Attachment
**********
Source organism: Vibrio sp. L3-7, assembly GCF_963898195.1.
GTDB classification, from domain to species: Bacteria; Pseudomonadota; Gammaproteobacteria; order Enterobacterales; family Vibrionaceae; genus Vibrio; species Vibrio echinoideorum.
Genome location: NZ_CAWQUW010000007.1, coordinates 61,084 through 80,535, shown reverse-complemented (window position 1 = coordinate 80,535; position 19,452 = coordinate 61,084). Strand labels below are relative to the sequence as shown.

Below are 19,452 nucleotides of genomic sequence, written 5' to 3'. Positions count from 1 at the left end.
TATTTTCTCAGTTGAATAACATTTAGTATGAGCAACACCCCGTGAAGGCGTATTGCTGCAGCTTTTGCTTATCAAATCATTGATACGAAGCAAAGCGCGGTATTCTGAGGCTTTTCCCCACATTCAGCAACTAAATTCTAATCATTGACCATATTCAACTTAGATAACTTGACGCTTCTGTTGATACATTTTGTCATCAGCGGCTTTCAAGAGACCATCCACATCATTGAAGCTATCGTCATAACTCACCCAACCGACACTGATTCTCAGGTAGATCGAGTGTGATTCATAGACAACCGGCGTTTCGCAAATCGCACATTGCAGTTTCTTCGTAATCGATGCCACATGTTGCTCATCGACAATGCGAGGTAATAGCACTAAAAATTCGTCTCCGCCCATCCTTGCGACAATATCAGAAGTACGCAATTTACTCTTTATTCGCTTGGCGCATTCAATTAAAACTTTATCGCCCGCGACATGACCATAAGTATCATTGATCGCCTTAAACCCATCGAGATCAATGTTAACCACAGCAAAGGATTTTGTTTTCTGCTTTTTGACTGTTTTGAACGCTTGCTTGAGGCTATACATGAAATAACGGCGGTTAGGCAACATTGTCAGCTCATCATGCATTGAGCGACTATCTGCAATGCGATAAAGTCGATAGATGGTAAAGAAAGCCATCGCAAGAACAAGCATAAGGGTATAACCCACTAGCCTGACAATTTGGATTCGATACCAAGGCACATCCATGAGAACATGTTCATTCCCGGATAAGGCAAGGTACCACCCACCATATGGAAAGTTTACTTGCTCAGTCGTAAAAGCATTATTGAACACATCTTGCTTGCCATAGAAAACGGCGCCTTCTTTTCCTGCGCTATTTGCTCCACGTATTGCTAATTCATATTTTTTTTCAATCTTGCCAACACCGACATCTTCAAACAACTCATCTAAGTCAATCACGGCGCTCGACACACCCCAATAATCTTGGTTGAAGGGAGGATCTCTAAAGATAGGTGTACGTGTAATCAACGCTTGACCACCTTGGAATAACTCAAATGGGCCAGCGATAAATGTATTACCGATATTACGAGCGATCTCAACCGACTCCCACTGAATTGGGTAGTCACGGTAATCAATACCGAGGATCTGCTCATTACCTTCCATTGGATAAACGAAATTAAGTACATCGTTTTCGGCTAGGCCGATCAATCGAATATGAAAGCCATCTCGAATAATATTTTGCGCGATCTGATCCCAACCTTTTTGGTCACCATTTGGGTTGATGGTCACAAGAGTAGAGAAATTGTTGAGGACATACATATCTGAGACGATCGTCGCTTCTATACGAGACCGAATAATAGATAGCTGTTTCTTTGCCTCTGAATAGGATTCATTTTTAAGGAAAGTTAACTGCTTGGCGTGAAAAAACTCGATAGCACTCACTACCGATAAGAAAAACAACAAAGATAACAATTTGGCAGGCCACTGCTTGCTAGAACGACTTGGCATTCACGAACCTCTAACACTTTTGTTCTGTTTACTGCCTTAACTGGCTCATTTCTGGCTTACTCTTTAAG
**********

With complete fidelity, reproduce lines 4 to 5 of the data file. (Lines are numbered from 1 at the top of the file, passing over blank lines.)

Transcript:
Below are 19,452 nucleotides of genomic sequence, written 5' to 3'. Positions count from 1 at the left end.
TATTTTCTCAGTTGAATAACATTTAGTATGAGCAACACCCCGTGAAGGCGTATTGCTGCAGCTTTTGCTTATCAAATCATTGATACGAAGCAAAGCGCGGTATTCTGAGGCTTTTCCCCACATTCAGCAACTAAATTCTAATCATTGACCATATTCAACTTAGATAACTTGACGCTTCTGTTGATACATTTTGTCATCAGCGGCTTTCAAGAGACCATCCACATCATTGAAGCTATCGTCATAACTCACCCAACCGACACTGATTCTCAGGTAGATCGAGTGTGATTCATAGACAACCGGCGTTTCGCAAATCGCACATTGCAGTTTCTTCGTAATCGATGCCACATGTTGCTCATCGACAATGCGAGGTAATAGCACTAAAAATTCGTCTCCGCCCATCCTTGCGACAATATCAGAAGTACGCAATTTACTCTTTATTCGCTTGGCGCATTCAATTAAAACTTTATCGCCCGCGACATGACCATAAGTATCATTGATCGCCTTAAACCCATCGAGATCAATGTTAACCACAGCAAAGGATTTTGTTTTCTGCTTTTTGACTGTTTTGAACGCTTGCTTGAGGCTATACATGAAATAACGGCGGTTAGGCAACATTGTCAGCTCATCATGCATTGAGCGACTATCTGCAATGCGATAAAGTCGATAGATGGTAAAGAAAGCCATCGCAAGAACAAGCATAAGGGTATAACCCACTAGCCTGACAATTTGGATTCGATACCAAGGCACATCCATGAGAACATGTTCATTCCCGGATAAGGCAAGGTACCACCCACCATATGGAAAGTTTACTTGCTCAGTCGTAAAAGCATTATTGAACACATCTTGCTTGCCATAGAAAACGGCGCCTTCTTTTCCTGCGCTATTTGCTCCACGTATTGCTAATTCATATTTTTTTTCAATCTTGCCAACACCGACATCTTCAAACAACTCATCTAAGTCAATCACGGCGCTCGACACACCCCAATAATCTTGGTTGAAGGGAGGATCTCTAAAGATAGGTGTACGTGTAATCAACGCTTGACCACCTTGGAATAACTCAAATGGGCCAGCGATAAATGTATTACCGATATTACGAGCGATCTCAACCGACTCCCACTGAATTGGGTAGTCACGGTAATCAATACCGAGGATCTGCTCATTACCTTCCATTGGATAAACGAAATTAAGTACATCGTTTTCGGCTAGGCCGATCAATCGAATATGAAAGCCATCTCGAATAATATTTTGCGCGATCTGATCCCAACCTTTTTGGTCACCATTTGGGTTGATGGTCACAAGAGTAGAGAAATTGTTGAGGACATACATATCTGAGACGATCGTCGCTTCTATACGAGACCGAATAATAGATAGCTGTTTCTTTGCCTCTGAATAGGATTCATTTTTAAGGAAAGTTAACTGCTTGGCGTGAAAAAACTCGATAGCACTCACTACCGATAAGAAAAACAACAAAGATAACAATTTGGCAGGCCACTGCTTGCTAGAACGACTTGGCATTCACGAACCTCTAACACTTTTGTTCTGTTTACTGCCTTAACTGGCTCATTTCTGGCTTACTCTTTAAG